This is more of an entrance than a door, to kick off this week’s Thursday Doors. The English Market in Cork city is where Queen Elizabeth and Prince Philip dropped in to buy buy some sausages for their Saturday morning fry-up in May 2011, on the final day of the Queen’s State Visit to Ireland. Well, they didn’t exactly pay for them, as they were presented with a hamper packed with twenty different Irish artisan food products on offer at the various stalls. There are two entrances on different streets that lead into the covered market and it’s a hive of activity every day of the week. Here is the website description:
‘Small stalls sit alongside larger businesses. Fledgling traders beside long-established family businesses passed down from one generation to the next. Meats and fish, herbs and spices, fruit and vegetables, sauces and oils, chocolates and cakes, cheeses and pastas – the Market caters for all culinary tastes and all eating occasions. You’ll also find crockery, t-shirts, novelty items, clothes alterations and art – an eclectic mix itself creating a diversity of customers, adding further to the unique atmosphere of the English Market. Having experienced the sights, sounds and smells of the Market, customers can unwind and sample it’s tastes and enjoy the banter from the various café’s, deli’s and food plates from the atypical stalls.’ (1)
The ‘English Market’ was created in 1788 by the English (Protestant) corporation that controlled the city until 1841. The reformation of local government in 1840 saw the representatives of the majority Irish (Catholic) community establish an alternative indoor market, which became known as the ‘Irish Market’ differentiating it from its older counterpart.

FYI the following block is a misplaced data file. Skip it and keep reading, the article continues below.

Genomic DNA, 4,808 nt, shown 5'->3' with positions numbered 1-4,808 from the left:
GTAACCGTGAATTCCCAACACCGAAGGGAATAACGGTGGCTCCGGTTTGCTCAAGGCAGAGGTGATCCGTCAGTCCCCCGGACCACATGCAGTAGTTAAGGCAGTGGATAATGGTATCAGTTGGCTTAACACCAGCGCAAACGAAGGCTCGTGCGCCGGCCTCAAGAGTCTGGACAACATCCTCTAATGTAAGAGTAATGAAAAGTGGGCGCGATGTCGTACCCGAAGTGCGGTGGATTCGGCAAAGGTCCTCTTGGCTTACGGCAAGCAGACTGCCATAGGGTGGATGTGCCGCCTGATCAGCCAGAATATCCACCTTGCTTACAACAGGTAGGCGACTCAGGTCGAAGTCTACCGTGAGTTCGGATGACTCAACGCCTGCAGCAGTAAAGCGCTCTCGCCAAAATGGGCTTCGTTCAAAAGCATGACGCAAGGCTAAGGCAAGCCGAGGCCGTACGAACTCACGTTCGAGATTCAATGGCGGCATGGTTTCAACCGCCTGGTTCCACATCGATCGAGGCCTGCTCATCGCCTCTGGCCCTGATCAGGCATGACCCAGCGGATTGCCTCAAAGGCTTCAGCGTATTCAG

The story of the English Market reflects the political, cultural and dietary history of the people of Cork over a span of two centuries. The changing tastes of the city has always been catered to but old Irish food traditions still remain. Alongside Spanish olives, Italian bread and French cheese you will also find the old working class Irish food staples like, tripe, drisheen, crubeens and salted ling. If you’re vegetarian, I’ll spare you the details. Let’s just say they are all much cheaper forms of protein than your average steak.
After watching this video by Partnership International you will see why I love to visit the English Market any time I’m in the city. It will also make you hungry – sorry.
Thanks for stopping by this week and if you would like to see more doors (or entrances, or even gates) from around the world, have a look at Norm’s blog.